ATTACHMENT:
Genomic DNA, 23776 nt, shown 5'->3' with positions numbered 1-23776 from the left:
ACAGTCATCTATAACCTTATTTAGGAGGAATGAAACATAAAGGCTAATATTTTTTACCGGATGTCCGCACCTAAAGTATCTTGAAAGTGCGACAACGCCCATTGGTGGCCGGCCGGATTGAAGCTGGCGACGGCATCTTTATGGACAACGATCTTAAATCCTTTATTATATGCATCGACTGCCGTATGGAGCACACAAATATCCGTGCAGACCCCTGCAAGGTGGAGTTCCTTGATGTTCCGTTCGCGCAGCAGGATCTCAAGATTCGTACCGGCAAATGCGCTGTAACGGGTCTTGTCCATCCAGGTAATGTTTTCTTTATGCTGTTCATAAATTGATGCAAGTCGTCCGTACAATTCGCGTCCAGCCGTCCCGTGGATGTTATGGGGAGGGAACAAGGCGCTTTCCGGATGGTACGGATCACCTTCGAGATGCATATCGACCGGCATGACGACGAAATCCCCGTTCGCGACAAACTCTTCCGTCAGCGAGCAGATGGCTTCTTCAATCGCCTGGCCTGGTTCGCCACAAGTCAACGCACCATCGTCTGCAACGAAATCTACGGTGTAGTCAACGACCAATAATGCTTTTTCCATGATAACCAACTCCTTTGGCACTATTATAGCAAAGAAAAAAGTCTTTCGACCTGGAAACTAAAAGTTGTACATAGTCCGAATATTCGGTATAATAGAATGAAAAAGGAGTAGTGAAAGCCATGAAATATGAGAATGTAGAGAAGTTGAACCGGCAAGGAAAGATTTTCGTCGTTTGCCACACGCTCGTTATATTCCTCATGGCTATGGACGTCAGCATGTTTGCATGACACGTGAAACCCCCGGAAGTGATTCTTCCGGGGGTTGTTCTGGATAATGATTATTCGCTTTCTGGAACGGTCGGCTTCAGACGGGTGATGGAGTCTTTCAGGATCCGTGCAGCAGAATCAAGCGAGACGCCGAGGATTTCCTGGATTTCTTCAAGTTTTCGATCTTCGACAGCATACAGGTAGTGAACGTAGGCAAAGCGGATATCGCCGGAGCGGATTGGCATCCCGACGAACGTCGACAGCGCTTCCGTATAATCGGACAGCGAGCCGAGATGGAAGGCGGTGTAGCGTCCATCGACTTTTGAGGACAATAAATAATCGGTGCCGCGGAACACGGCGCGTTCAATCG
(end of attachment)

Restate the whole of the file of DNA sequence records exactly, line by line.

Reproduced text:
Genomic DNA, 23776 nt, shown 5'->3' with positions numbered 1-23776 from the left:
ACAGTCATCTATAACCTTATTTAGGAGGAATGAAACATAAAGGCTAATATTTTTTACCGGATGTCCGCACCTAAAGTATCTTGAAAGTGCGACAACGCCCATTGGTGGCCGGCCGGATTGAAGCTGGCGACGGCATCTTTATGGACAACGATCTTAAATCCTTTATTATATGCATCGACTGCCGTATGGAGCACACAAATATCCGTGCAGACCCCTGCAAGGTGGAGTTCCTTGATGTTCCGTTCGCGCAGCAGGATCTCAAGATTCGTACCGGCAAATGCGCTGTAACGGGTCTTGTCCATCCAGGTAATGTTTTCTTTATGCTGTTCATAAATTGATGCAAGTCGTCCGTACAATTCGCGTCCAGCCGTCCCGTGGATGTTATGGGGAGGGAACAAGGCGCTTTCCGGATGGTACGGATCACCTTCGAGATGCATATCGACCGGCATGACGACGAAATCCCCGTTCGCGACAAACTCTTCCGTCAGCGAGCAGATGGCTTCTTCAATCGCCTGGCCTGGTTCGCCACAAGTCAACGCACCATCGTCTGCAACGAAATCTACGGTGTAGTCAACGACCAATAATGCTTTTTCCATGATAACCAACTCCTTTGGCACTATTATAGCAAAGAAAAAAGTCTTTCGACCTGGAAACTAAAAGTTGTACATAGTCCGAATATTCGGTATAATAGAATGAAAAAGGAGTAGTGAAAGCCATGAAATATGAGAATGTAGAGAAGTTGAACCGGCAAGGAAAGATTTTCGTCGTTTGCCACACGCTCGTTATATTCCTCATGGCTATGGACGTCAGCATGTTTGCATGACACGTGAAACCCCCGGAAGTGATTCTTCCGGGGGTTGTTCTGGATAATGATTATTCGCTTTCTGGAACGGTCGGCTTCAGACGGGTGATGGAGTCTTTCAGGATCCGTGCAGCAGAATCAAGCGAGACGCCGAGGATTTCCTGGATTTCTTCAAGTTTTCGATCTTCGACAGCATACAGGTAGTGAACGTAGGCAAAGCGGATATCGCCGGAGCGGATTGGCATCCCGACGAACGTCGACAGCGCTTCCGTATAATCGGACAGCGAGCCGAGATGGAAGGCGGTGTAGCGTCCATCGACTTTTGAGGACAATAAATAATCGGTGCCGCGGAACACGGCGCGTTCAATCG